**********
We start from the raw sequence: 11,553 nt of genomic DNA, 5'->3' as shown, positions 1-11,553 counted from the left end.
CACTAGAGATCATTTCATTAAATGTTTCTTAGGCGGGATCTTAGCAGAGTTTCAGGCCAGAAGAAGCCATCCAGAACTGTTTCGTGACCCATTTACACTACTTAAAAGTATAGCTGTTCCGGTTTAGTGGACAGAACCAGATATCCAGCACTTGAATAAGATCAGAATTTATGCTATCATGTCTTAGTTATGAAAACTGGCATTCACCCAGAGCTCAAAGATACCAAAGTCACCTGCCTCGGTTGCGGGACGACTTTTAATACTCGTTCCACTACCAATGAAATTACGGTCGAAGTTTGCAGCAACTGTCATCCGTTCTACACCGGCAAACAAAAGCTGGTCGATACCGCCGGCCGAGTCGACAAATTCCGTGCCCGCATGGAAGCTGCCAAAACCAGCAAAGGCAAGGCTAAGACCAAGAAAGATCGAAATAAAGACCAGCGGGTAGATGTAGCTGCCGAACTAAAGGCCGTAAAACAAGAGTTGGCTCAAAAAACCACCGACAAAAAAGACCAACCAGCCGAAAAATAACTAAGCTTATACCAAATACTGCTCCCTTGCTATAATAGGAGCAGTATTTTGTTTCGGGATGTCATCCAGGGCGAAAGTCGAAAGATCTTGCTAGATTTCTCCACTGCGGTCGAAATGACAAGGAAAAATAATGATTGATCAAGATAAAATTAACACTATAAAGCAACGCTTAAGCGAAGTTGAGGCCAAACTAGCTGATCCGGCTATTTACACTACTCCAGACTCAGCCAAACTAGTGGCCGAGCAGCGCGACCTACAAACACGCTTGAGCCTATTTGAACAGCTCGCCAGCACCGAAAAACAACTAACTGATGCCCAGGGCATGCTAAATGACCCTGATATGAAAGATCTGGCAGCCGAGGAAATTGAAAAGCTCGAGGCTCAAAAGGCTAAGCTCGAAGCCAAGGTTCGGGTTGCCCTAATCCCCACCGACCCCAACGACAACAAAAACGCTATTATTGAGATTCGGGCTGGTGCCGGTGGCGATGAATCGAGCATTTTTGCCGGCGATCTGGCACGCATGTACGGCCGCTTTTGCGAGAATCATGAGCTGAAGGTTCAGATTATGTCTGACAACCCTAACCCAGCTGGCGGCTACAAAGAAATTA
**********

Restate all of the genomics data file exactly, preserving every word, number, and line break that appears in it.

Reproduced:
We start from the raw sequence: 11,553 nt of genomic DNA, 5'->3' as shown, positions 1-11,553 counted from the left end.
CACTAGAGATCATTTCATTAAATGTTTCTTAGGCGGGATCTTAGCAGAGTTTCAGGCCAGAAGAAGCCATCCAGAACTGTTTCGTGACCCATTTACACTACTTAAAAGTATAGCTGTTCCGGTTTAGTGGACAGAACCAGATATCCAGCACTTGAATAAGATCAGAATTTATGCTATCATGTCTTAGTTATGAAAACTGGCATTCACCCAGAGCTCAAAGATACCAAAGTCACCTGCCTCGGTTGCGGGACGACTTTTAATACTCGTTCCACTACCAATGAAATTACGGTCGAAGTTTGCAGCAACTGTCATCCGTTCTACACCGGCAAACAAAAGCTGGTCGATACCGCCGGCCGAGTCGACAAATTCCGTGCCCGCATGGAAGCTGCCAAAACCAGCAAAGGCAAGGCTAAGACCAAGAAAGATCGAAATAAAGACCAGCGGGTAGATGTAGCTGCCGAACTAAAGGCCGTAAAACAAGAGTTGGCTCAAAAAACCACCGACAAAAAAGACCAACCAGCCGAAAAATAACTAAGCTTATACCAAATACTGCTCCCTTGCTATAATAGGAGCAGTATTTTGTTTCGGGATGTCATCCAGGGCGAAAGTCGAAAGATCTTGCTAGATTTCTCCACTGCGGTCGAAATGACAAGGAAAAATAATGATTGATCAAGATAAAATTAACACTATAAAGCAACGCTTAAGCGAAGTTGAGGCCAAACTAGCTGATCCGGCTATTTACACTACTCCAGACTCAGCCAAACTAGTGGCCGAGCAGCGCGACCTACAAACACGCTTGAGCCTATTTGAACAGCTCGCCAGCACCGAAAAACAACTAACTGATGCCCAGGGCATGCTAAATGACCCTGATATGAAAGATCTGGCAGCCGAGGAAATTGAAAAGCTCGAGGCTCAAAAGGCTAAGCTCGAAGCCAAGGTTCGGGTTGCCCTAATCCCCACCGACCCCAACGACAACAAAAACGCTATTATTGAGATTCGGGCTGGTGCCGGTGGCGATGAATCGAGCATTTTTGCCGGCGATCTGGCACGCATGTACGGCCGCTTTTGCGAGAATCATGAGCTGAAGGTTCAGATTATGTCTGACAACCCTAACCCAGCTGGCGGCTACAAAGAAATTA